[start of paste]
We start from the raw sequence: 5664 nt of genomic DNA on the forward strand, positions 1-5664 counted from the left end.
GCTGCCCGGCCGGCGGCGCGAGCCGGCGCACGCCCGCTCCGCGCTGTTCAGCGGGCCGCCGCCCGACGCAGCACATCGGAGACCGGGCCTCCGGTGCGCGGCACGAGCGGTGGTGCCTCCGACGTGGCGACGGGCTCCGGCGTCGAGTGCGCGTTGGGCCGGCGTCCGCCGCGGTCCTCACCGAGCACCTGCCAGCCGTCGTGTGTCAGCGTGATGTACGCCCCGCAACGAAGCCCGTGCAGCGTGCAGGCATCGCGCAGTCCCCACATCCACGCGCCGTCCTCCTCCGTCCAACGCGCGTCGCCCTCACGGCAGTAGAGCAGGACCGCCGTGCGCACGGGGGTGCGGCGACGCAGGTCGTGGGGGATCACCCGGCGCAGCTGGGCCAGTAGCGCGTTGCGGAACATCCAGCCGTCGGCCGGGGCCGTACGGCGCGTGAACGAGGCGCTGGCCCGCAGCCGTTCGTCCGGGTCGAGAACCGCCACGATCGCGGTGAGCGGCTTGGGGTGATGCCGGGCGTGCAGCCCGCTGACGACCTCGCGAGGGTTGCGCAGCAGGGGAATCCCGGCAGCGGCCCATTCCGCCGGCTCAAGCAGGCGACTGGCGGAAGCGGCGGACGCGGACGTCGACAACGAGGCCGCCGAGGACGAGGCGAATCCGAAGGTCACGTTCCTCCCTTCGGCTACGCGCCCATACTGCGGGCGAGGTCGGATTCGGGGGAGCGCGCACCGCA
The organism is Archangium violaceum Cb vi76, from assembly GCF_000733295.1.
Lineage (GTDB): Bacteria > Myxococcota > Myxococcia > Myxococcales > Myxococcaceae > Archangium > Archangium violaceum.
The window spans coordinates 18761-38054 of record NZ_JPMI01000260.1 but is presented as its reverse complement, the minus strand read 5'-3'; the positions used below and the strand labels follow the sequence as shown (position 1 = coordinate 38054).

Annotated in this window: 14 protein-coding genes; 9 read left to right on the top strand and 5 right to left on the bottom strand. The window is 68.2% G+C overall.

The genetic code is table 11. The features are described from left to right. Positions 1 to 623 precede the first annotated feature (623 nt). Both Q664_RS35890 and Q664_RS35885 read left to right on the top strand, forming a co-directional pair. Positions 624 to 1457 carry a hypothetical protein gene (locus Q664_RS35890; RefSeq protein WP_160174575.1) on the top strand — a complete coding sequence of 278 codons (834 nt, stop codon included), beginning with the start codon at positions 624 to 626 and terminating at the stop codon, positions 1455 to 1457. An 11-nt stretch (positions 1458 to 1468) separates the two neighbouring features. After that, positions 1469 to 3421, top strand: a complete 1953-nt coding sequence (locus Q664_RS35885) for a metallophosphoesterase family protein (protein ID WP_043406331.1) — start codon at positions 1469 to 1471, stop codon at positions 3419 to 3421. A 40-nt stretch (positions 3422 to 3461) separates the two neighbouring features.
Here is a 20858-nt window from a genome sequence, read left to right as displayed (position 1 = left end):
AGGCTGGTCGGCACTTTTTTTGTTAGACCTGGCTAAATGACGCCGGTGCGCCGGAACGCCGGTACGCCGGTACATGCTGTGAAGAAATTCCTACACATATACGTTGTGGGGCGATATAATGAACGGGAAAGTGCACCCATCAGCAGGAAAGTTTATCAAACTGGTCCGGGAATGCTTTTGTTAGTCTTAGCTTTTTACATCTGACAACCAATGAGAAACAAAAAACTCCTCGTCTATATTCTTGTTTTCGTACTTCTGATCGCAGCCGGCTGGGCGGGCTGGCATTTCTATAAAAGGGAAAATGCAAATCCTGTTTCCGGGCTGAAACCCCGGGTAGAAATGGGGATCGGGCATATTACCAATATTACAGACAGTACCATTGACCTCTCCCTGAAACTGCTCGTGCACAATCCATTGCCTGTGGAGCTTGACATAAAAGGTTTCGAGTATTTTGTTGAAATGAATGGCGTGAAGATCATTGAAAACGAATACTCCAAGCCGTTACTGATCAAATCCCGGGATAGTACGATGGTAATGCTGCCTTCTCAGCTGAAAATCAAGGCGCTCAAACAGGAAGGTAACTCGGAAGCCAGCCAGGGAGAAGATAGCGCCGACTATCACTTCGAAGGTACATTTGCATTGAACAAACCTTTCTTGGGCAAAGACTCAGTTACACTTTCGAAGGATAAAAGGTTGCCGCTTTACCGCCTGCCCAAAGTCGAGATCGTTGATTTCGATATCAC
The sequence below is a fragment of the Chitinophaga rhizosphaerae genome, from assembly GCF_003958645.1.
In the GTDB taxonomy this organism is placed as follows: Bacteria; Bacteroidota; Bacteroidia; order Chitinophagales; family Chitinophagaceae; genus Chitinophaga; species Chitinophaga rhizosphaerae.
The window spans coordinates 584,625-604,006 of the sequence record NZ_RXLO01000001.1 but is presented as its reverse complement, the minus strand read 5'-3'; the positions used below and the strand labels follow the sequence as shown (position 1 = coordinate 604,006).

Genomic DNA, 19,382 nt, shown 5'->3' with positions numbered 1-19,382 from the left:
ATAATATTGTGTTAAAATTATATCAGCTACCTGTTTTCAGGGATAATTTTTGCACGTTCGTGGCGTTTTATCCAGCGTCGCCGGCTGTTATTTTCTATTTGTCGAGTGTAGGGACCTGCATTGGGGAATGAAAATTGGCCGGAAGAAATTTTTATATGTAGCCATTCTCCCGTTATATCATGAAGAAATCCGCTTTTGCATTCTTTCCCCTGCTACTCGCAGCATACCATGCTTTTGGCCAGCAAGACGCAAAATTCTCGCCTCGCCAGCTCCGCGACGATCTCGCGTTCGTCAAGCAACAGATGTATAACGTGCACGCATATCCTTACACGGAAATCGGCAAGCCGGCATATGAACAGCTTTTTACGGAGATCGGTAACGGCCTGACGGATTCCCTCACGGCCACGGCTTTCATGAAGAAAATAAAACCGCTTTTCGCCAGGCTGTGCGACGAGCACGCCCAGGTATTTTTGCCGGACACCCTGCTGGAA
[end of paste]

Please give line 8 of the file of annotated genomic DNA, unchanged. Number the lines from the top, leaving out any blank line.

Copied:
Here is a 20858-nt window from a genome sequence, read left to right as displayed (position 1 = left end):